Squats*** 3 x 10-12


*Chris wasn’t strong enough to press the 45-pound bar until a little more than a year ago. Before that we used light dumbbells or a machine.

**He couldn’t do a single chinup until a year ago. Before that he used the lat pulldown. Occasionally I still let him do that. Every other workout he alternates a chin or pulldown with some type of row: dumbbell, supported T-bar or Hammer Strength machine.

***He was probably strong enough to squat the bar more than a year ago, but he lacked the balance and coordination. Until about a year ago he used a selector stack machine leg press.


Most of his reps have been in the 10-to-12 range. Only recently have I allowed him to go heavy enough on his final set of bench presses to get just six reps. I don’t believe it’s safe to have a growing adolescent do very heavy lifting for low reps. I insist on good form and never let him use more weight if his form suffers in any way. As for how “hard” I have him train, he goes to failure less than half of the time. Right now it’s not about trying to get my son huge or powerful. I just want him fit and becoming gradually stronger, safely.

I must state for the record that I am not certified in training juveniles and have zero experience in the realm of strength coaching. I merely put my son’s routine together to give him a well-rounded overall base. In terms of how to train young athletes to excel at their chosen sports, I am fairly ignorant.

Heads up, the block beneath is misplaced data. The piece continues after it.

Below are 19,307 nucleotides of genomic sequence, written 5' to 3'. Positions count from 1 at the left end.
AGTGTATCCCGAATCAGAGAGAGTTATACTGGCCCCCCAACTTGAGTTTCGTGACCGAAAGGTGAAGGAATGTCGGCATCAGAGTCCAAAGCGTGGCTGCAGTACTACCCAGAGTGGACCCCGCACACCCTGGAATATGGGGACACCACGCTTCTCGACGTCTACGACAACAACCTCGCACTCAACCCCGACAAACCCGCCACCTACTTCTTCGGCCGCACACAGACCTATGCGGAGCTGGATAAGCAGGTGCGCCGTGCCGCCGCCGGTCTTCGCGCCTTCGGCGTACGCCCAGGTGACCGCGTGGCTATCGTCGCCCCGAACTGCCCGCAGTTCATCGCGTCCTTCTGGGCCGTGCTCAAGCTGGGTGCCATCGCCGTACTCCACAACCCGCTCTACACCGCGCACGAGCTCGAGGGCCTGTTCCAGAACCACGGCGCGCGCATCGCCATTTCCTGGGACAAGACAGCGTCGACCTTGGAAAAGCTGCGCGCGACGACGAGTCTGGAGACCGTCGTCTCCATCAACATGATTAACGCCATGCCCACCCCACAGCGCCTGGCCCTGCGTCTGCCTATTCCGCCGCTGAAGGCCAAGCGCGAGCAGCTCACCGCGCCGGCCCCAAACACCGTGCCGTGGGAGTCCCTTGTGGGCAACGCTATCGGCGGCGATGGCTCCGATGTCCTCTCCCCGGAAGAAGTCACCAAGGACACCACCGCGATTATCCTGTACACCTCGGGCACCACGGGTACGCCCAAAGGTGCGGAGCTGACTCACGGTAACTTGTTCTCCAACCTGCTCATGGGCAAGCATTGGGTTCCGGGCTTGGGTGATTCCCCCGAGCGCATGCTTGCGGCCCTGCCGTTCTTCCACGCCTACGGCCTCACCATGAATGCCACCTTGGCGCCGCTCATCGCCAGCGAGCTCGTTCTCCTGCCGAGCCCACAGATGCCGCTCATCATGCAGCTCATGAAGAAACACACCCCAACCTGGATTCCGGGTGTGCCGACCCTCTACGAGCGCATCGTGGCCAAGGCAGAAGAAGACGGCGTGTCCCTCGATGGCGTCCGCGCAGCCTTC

Christian’s strength and size have increased dramatically in the past 2 1/2 years. That makes sense because he was really just starting puberty then, and he’s now at least halfway done. He was probably only 4’6” or so then and perhaps weighed 70 pounds (as you can see in the accompanying photo of me training him in the late summer 2011). Today he is a little over 5’4” and 112 pounds. At his age I was 4’11” and about 95 pounds. I also started puberty at least a year later than he did. I suspect that his being half Cuban has something to do with that, as Latinos typically reach physical maturity faster.

All that said, the really good news is that at some point about six to eight months ago Christian actually seemed to start enjoying going to the gym and working out. He began to notice the changes in his body and liked what he saw. It’s funny to note how the same areas that responded first for me, the chest and traps, were also the first places to show some development for him. A couple months ago he started seeing his arms begin to fill out, with a little biceps peak like his mom’s (mine are fuller without peaks). Christian also has a funny obsession with seeing new veins in his forearms.

My point is, you can’t make your children want to exercise, but you can make them exercise whether they like it or not, and eventually it’s likely that they will start to enjoy it and want to do it without your urging. Because there is virtually no physical education in public schools today and because a lot of kids are not athletic and/or active the way kids used to be before the advent of Xbox Ones, iPhones, iPads and so on, we as parents must take it upon ourselves to make sure they get enough exercise to be healthy and fit.

As for getting kids to eat healthfully, sadly I can’t speak from any experience in doing that! It’s all I can do to get my son to eat one truly healthful meal every day. Still, he’s working out consistently and started to crave more results, so a better diet is likely in his near future.

—Ron Harris